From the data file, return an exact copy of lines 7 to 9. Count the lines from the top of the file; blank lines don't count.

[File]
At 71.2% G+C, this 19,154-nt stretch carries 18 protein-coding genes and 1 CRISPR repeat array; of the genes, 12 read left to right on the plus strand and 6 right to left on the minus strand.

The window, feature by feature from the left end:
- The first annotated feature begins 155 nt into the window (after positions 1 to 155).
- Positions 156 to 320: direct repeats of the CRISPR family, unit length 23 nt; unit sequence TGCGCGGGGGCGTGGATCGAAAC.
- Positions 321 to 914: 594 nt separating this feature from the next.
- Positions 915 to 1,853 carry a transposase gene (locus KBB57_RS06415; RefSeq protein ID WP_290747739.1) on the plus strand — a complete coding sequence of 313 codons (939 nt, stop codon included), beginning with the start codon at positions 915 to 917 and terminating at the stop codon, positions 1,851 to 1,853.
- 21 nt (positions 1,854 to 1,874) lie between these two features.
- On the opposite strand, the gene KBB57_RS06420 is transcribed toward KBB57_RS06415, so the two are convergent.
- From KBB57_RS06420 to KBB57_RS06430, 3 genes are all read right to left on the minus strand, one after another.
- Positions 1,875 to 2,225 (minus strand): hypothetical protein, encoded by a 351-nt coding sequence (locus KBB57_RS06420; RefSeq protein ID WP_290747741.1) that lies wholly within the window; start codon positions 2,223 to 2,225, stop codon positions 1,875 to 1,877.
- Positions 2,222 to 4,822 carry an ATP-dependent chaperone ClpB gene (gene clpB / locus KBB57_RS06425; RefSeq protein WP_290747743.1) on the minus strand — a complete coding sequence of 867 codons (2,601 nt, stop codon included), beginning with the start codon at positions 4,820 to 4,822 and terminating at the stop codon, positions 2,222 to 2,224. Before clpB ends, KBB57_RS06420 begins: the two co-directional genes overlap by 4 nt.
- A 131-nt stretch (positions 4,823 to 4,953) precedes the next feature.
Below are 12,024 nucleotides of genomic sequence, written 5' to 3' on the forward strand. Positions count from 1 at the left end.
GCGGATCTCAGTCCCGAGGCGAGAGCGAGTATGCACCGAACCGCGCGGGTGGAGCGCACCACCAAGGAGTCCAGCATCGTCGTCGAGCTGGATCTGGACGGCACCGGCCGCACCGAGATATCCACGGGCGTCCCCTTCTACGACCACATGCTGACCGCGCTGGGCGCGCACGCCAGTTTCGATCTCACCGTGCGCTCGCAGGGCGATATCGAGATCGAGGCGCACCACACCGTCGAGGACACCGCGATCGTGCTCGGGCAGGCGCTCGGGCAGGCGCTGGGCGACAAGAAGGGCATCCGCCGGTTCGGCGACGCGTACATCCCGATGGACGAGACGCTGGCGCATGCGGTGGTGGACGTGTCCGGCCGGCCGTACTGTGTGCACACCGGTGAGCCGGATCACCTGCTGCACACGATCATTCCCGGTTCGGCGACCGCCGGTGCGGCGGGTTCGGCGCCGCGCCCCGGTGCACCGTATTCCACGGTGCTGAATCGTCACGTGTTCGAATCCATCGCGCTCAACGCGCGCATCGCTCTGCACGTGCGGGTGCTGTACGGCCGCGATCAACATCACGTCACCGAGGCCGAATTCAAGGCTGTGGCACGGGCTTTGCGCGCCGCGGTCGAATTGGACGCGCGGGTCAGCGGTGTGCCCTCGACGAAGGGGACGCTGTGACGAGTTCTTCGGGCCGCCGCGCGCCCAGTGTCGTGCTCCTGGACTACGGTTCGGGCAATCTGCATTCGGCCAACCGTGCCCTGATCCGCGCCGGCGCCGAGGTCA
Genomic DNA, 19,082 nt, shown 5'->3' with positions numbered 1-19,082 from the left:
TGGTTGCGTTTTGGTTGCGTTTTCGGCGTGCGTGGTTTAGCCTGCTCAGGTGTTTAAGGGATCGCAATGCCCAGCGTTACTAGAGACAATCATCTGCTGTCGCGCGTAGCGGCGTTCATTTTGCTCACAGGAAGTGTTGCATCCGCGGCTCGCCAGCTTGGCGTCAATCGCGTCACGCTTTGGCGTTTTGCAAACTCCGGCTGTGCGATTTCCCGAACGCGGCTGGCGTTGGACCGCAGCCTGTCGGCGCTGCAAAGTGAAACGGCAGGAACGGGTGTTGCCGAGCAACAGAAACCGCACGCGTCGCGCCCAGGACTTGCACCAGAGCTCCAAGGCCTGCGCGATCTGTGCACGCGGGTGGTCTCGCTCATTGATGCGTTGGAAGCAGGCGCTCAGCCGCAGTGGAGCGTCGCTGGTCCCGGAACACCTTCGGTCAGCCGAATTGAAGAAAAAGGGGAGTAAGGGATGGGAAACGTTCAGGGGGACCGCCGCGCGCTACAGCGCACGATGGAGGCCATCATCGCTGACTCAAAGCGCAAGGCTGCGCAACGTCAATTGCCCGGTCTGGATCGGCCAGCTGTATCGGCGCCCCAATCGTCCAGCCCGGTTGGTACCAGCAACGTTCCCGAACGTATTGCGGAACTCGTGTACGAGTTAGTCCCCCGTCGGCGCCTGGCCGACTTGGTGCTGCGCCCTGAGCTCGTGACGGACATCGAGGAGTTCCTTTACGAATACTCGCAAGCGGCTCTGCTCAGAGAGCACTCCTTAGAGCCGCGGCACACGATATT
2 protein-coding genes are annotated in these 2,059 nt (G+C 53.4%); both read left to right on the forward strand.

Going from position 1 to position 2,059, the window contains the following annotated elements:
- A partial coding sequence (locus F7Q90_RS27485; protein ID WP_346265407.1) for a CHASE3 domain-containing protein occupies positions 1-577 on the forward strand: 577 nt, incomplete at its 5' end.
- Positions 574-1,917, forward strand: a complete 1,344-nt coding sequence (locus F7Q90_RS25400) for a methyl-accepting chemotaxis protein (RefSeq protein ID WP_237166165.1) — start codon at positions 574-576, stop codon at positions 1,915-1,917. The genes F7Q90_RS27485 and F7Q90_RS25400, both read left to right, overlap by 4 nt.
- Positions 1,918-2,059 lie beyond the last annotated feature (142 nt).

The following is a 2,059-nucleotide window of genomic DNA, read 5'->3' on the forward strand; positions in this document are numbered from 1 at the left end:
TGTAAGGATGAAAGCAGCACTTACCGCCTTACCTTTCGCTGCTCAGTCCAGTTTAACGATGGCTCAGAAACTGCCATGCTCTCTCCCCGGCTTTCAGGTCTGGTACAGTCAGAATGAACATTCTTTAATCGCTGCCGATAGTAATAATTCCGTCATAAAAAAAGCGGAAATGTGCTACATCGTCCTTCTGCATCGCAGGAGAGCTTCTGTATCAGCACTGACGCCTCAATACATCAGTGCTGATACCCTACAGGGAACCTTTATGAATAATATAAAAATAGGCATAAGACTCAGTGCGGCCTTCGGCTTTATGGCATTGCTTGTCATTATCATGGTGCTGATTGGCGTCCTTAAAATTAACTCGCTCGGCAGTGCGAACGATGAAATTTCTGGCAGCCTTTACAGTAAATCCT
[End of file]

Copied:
- 21 nt (positions 1,854 to 1,874) lie between these two features.
- On the opposite strand, the gene KBB57_RS06420 is transcribed toward KBB57_RS06415, so the two are convergent.
- From KBB57_RS06420 to KBB57_RS06430, 3 genes are all read right to left on the minus strand, one after another.